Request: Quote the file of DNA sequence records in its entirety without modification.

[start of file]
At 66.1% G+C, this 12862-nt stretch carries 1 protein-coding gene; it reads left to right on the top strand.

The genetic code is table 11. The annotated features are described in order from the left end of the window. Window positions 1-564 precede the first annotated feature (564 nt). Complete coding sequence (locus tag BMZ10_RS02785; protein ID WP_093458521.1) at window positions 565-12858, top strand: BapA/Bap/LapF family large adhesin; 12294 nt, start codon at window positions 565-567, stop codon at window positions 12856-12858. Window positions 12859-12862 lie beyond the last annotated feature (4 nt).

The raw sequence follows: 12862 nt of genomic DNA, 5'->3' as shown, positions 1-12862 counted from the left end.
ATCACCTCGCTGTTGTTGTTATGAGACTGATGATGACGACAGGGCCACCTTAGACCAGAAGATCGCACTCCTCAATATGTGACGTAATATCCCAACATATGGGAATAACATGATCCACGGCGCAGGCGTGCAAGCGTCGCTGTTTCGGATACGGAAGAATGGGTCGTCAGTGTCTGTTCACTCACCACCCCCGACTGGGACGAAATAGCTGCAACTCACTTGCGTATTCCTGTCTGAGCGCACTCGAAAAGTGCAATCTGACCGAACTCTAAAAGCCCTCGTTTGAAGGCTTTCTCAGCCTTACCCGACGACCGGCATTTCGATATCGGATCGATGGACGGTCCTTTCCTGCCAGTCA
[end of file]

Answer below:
At 66.1% G+C, this 12862-nt stretch carries 1 protein-coding gene; it reads left to right on the top strand.

The genetic code is table 11. The annotated features are described in order from the left end of the window. Window positions 1-564 precede the first annotated feature (564 nt). Complete coding sequence (locus tag BMZ10_RS02785; protein ID WP_093458521.1) at window positions 565-12858, top strand: BapA/Bap/LapF family large adhesin; 12294 nt, start codon at window positions 565-567, stop codon at window positions 12856-12858. Window positions 12859-12862 lie beyond the last annotated feature (4 nt).

The raw sequence follows: 12862 nt of genomic DNA, 5'->3' as shown, positions 1-12862 counted from the left end.
ATCACCTCGCTGTTGTTGTTATGAGACTGATGATGACGACAGGGCCACCTTAGACCAGAAGATCGCACTCCTCAATATGTGACGTAATATCCCAACATATGGGAATAACATGATCCACGGCGCAGGCGTGCAAGCGTCGCTGTTTCGGATACGGAAGAATGGGTCGTCAGTGTCTGTTCACTCACCACCCCCGACTGGGACGAAATAGCTGCAACTCACTTGCGTATTCCTGTCTGAGCGCACTCGAAAAGTGCAATCTGACCGAACTCTAAAAGCCCTCGTTTGAAGGCTTTCTCAGCCTTACCCGACGACCGGCATTTCGATATCGGATCGATGGACGGTCCTTTCCTGCCAGTCA